By Arthur Machado
It is the summer of 1976. You go to West Hollywood looking for a new asparagus fern to bring in some nature and liven up your small studio apartment. You drive down Melrose Avenue, in the heart of West Hollywood, and you stumble across Mother Earth, a charming plant nursery. As you get the newest addition to your home the store owner hands you a vinyl and a booklet as a gift, you’re the brand new owner of Mother Earth’s Plantasia, music specifically made for you and your new green friend!
The album is filled with Moog synthesizer symphonies and space age tunes that were advertised as a way to help your plants grow. Mort Garson’s only released work was one of the pioneers in ambient synthesizer music. In an era where synthesizers occupied half a studio, his simplistic compositions made for a charming bucolic experience, placing the listener in touch with the nature surrounding them. Each song features overlapping minimalistic arrangements, as the synth modulators compliment each other on every plant-inspired track.
The original vinyl came with an education booklet written by Mother Earth’s owners, where much like a sommelier knows what cheese to pair with each wine, the store owners paired each of the tracks to a group of houseplants they sold. Promising that the soothing tunes would assist with their growth and happiness. Following the bandwagon of the bestseller “The Secret Life Of Plants,” Plantasia had an esoteric aspect to it, the stoner-friendly album was a manner for you and your plants to be in tune with your spirits.
The first time I listened to this album I couldn’t help but notice the similarities to C418’s Minecraft soundtrack and classic Nintendo tunes. Koji Kondo, Legend of Zelda’s most famous composer even cites this album as one of his core influences. Garson’s “Concerto For Philodendron And Pothos” has the exact same heavily delayed overlapping loops as Kondo’s famous “Zelda’s Lullaby,” the ethereal dreamlike atmosphere remains the same.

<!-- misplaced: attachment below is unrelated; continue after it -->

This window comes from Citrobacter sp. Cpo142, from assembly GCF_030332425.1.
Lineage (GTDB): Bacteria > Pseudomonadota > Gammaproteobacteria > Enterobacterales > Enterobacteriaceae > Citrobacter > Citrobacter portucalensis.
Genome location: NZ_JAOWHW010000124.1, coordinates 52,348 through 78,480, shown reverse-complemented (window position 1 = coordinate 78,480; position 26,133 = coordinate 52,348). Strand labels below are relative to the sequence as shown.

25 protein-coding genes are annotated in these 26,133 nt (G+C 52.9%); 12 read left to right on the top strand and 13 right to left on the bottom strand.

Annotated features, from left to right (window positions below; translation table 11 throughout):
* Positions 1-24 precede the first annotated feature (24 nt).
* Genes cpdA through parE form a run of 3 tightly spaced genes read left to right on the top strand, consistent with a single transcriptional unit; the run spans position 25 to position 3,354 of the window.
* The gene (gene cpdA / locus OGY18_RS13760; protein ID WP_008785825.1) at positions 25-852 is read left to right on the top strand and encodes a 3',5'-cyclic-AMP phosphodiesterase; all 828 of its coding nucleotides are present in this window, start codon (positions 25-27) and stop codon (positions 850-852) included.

Plantasia also draws influence from bossa nova in some of its tracks, the whimsical songs “Swingin’ Spathiphyllums” and “You Don’t Have to Walk a Begonia” are upbeat tunes that sound as they came out of atomic era futurist Brazil. Proving once more Garson’s expertise in the early electronic music field, as songs from different genres compliment each other’s themes and ambiance.
The novelty and history of the record keep bringing me back for repeat listens. I simply love the ridiculous idea that a marketing scheme by a Los Angeles plant shop (and also very exclusively with the purchase of Simmons Mattresses in SoCal Sears) evolved into a cult album influencing electronic composers to this day. Fun ideas such as Mother Earth’s Plantasia become curious hidden gems, quirky lighthearted discoveries allowing for a quick escape of reality.
The exclusivity of the vinyl ended last year when after multiple fan campaigns as Sacred Bones Records re-released the record. They remastered the original vinyl rips and made the songs available on digital and physical media once more, in the highest quality they’ve ever been. As a fun nod to the novelty nature of the first record the download code card is made of biodegradable paper and contains a variety of seeds into the paper. As you support Garson’s masterpiece and independent vinyl pressing plants by buying the album you can relieve 1976’s LA Plant Craze and jam with your own wallflowers.
Plantasia is a window into the past’s idealized version of a harmonious future we’ll never achieve. It is an easy listening dreamy experience that would be the perfect soundtrack to an hopelessly optimistic utopic project to the likes of Walt Disney’s EPCOT. This album has an unique upbeat vibe, and it’s guaranteed to leave it’s simplistic memories on loop in your brain. Grab your favorite floral friend and give this a listen, it may not scientifically make your plant happy as originally promised, but it will definitely leave you with a smile.